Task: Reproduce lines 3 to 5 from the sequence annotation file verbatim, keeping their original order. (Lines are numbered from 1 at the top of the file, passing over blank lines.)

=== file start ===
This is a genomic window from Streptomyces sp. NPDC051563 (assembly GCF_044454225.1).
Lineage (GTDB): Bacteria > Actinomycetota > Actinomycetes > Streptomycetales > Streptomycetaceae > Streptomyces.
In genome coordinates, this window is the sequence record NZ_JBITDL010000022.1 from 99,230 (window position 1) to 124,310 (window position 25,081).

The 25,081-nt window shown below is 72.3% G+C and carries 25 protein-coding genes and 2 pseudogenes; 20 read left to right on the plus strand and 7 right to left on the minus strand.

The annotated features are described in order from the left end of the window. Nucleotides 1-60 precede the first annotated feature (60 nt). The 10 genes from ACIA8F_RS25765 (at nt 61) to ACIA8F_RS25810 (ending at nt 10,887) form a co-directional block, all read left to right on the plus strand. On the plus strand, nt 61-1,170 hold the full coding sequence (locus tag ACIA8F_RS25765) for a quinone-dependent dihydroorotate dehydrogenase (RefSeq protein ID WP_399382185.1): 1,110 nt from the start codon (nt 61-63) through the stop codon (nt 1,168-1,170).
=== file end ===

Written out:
In genome coordinates, this window is the sequence record NZ_JBITDL010000022.1 from 99,230 (window position 1) to 124,310 (window position 25,081).

The 25,081-nt window shown below is 72.3% G+C and carries 25 protein-coding genes and 2 pseudogenes; 20 read left to right on the plus strand and 7 right to left on the minus strand.

The annotated features are described in order from the left end of the window. Nucleotides 1-60 precede the first annotated feature (60 nt). The 10 genes from ACIA8F_RS25765 (at nt 61) to ACIA8F_RS25810 (ending at nt 10,887) form a co-directional block, all read left to right on the plus strand. On the plus strand, nt 61-1,170 hold the full coding sequence (locus tag ACIA8F_RS25765) for a quinone-dependent dihydroorotate dehydrogenase (RefSeq protein ID WP_399382185.1): 1,110 nt from the start codon (nt 61-63) through the stop codon (nt 1,168-1,170).